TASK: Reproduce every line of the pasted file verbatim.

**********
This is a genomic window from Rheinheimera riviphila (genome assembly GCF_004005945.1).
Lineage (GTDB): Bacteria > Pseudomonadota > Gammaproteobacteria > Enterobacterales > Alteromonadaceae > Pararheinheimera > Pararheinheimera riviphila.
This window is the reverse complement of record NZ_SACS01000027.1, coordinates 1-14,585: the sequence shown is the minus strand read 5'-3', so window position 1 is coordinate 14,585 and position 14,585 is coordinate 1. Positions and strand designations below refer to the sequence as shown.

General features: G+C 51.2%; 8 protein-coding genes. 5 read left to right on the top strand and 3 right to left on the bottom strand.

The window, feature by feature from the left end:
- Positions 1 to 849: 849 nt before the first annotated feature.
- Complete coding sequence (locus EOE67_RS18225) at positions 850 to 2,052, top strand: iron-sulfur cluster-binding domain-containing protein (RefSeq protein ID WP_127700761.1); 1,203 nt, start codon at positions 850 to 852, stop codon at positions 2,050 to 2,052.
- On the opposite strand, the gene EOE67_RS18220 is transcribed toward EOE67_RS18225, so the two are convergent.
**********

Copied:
This is a genomic window from Rheinheimera riviphila (genome assembly GCF_004005945.1).
Lineage (GTDB): Bacteria > Pseudomonadota > Gammaproteobacteria > Enterobacterales > Alteromonadaceae > Pararheinheimera > Pararheinheimera riviphila.
This window is the reverse complement of record NZ_SACS01000027.1, coordinates 1-14,585: the sequence shown is the minus strand read 5'-3', so window position 1 is coordinate 14,585 and position 14,585 is coordinate 1. Positions and strand designations below refer to the sequence as shown.

General features: G+C 51.2%; 8 protein-coding genes. 5 read left to right on the top strand and 3 right to left on the bottom strand.

The window, feature by feature from the left end:
- Positions 1 to 849: 849 nt before the first annotated feature.
- Complete coding sequence (locus EOE67_RS18225) at positions 850 to 2,052, top strand: iron-sulfur cluster-binding domain-containing protein (RefSeq protein ID WP_127700761.1); 1,203 nt, start codon at positions 850 to 852, stop codon at positions 2,050 to 2,052.
- On the opposite strand, the gene EOE67_RS18220 is transcribed toward EOE67_RS18225, so the two are convergent.